Food has functioned both as a source of continuity and as a subject of adaptation in the course of human history. Onions have been a staple of the European diet since the Paleolithic era, while the orange is once again being cultivated in great quantities in Southern China, where it was originally cultivated. Other foods--such as the apple and pear in Central Asia, the tomato in Mexico, the chili pepper in South America, and rice in South Asia--remain staples of their original regions and of the world diet today.Still other items are now grown in places that would have seemed impossible in the past-bananas in geothermally heated greenhouses in Iceland, corn on the fringes of the Gobi, and tomatoes in space. But how did humans discover how to grow and consume these foods in the first place? How were they chosen over competing foods? How did they come to be so important to us? In this charming and frequently surprising compendium, Gregory McNamee gathers revelations from history, anthropology, chemistry, biology, and many other fields, and spins them into entertaining tales of discovery, complete with delicious recipes from many culinary traditions around the world.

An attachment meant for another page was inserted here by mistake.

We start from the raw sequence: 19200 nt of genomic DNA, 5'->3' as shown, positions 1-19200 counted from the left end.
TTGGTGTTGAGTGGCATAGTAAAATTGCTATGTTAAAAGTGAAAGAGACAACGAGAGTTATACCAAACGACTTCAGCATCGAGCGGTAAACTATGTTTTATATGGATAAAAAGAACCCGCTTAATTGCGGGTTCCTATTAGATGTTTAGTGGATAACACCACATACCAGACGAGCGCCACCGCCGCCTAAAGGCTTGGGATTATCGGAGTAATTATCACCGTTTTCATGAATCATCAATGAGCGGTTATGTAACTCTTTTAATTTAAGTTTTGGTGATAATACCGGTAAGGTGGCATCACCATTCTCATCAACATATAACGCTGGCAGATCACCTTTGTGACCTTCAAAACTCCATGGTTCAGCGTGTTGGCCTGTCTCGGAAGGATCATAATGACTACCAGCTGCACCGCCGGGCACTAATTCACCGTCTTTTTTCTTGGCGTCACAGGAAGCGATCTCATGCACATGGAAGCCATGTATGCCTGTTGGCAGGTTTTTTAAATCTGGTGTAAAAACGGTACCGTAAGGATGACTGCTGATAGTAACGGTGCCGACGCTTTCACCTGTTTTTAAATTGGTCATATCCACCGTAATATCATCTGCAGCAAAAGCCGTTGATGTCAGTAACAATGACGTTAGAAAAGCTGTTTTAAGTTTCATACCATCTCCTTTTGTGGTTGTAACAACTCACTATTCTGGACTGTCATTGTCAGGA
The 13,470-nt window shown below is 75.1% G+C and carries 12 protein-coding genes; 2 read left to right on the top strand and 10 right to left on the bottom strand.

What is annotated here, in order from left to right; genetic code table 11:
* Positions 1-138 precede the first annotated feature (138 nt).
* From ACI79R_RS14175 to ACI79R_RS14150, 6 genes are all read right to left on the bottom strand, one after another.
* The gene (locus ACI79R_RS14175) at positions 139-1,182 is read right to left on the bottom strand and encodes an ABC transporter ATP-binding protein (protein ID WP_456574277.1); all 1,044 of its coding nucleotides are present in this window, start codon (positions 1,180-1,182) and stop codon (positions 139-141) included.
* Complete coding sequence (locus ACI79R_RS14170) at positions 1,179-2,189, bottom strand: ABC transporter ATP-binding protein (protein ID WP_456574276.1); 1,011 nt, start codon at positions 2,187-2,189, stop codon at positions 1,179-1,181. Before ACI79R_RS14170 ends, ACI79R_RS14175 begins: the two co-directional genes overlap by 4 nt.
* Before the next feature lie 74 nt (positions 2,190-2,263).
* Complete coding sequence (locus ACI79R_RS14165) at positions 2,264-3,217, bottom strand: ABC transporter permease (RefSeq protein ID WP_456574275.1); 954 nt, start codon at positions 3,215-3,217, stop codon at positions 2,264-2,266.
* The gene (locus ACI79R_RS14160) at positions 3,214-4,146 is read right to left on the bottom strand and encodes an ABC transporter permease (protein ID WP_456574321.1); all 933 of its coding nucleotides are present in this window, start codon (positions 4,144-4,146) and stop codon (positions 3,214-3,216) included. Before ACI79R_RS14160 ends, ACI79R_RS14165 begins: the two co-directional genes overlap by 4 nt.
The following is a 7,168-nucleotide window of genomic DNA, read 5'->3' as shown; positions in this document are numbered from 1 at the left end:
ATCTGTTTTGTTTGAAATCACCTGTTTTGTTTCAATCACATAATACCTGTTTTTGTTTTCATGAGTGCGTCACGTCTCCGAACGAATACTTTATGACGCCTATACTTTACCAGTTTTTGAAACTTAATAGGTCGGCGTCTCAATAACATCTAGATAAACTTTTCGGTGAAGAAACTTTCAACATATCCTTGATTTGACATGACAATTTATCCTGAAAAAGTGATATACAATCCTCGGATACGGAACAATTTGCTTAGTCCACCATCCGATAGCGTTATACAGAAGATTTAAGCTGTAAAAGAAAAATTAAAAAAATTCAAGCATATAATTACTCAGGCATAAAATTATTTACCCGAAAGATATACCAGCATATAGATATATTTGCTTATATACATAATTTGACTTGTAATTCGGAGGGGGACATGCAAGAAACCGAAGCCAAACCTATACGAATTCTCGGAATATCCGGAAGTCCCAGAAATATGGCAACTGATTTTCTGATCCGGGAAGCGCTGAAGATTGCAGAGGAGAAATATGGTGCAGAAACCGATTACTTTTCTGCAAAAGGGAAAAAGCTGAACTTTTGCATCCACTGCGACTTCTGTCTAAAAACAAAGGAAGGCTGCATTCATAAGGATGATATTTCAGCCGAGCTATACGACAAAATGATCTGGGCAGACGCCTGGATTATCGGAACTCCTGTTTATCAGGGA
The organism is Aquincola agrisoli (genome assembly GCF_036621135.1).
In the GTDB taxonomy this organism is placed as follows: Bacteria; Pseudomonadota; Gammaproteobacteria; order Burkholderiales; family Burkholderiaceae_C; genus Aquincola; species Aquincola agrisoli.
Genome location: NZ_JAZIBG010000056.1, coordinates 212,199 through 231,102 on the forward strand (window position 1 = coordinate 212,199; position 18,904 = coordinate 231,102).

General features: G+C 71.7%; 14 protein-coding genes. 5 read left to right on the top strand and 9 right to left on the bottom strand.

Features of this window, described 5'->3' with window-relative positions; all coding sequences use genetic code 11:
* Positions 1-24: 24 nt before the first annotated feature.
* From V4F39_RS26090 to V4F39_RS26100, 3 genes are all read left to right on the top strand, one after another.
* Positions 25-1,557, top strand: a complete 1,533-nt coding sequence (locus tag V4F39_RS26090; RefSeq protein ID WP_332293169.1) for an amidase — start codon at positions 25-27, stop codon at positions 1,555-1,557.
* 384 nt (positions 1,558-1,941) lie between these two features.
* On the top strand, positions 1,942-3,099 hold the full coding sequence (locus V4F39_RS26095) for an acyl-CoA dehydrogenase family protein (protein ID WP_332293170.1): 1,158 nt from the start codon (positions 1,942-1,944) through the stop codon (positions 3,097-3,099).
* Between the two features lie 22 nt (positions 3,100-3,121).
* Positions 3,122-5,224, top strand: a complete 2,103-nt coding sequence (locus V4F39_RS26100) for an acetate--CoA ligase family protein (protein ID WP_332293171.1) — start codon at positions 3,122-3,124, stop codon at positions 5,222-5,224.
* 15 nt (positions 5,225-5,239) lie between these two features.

Among the 30 types of food discussed in the course of this alphabetically-arranged work are: the apple, the banana, chocolate, coffee, corn, garlic, honey, millet, the olive, the peanut, the pineapple, the plum, rice, the soybean, the tomato, and the watermelon. All of the recipes included with these diverse food histories have been adapted for recreation in the modern kitchen.
About the Author:
Gregory McNamee is a writer, editor, photographer, publisher, and publishing consultant. He is the author or editor of more than twenty-five books, among them Blue Mountains Far Away: Journeys Into the American Wilderness, Gila: The Life and Death of an American River, and American Byzantium: The New Las Vegas. McNamee's work has appeared in such 5ournals and online publications as Science News, The Nation, Newsday, Discovery, The Los Angeles Times, Salon, and The Washington Post. He is a contributing editor to The Bloomsbury Review, a regular reviewer for Kirkus Reviews, and the literary critic and books columnist for The Hollywood Reporter. McNamee is also a consultant in world geography to the Encyclopaedia Britannica and a regular contributor to it and its online adjunct, Britannica.com.
Please visit www.gregorymcnamee.com for more information. For news about this book, please visit http: //moveable-feasts.blogspot.com.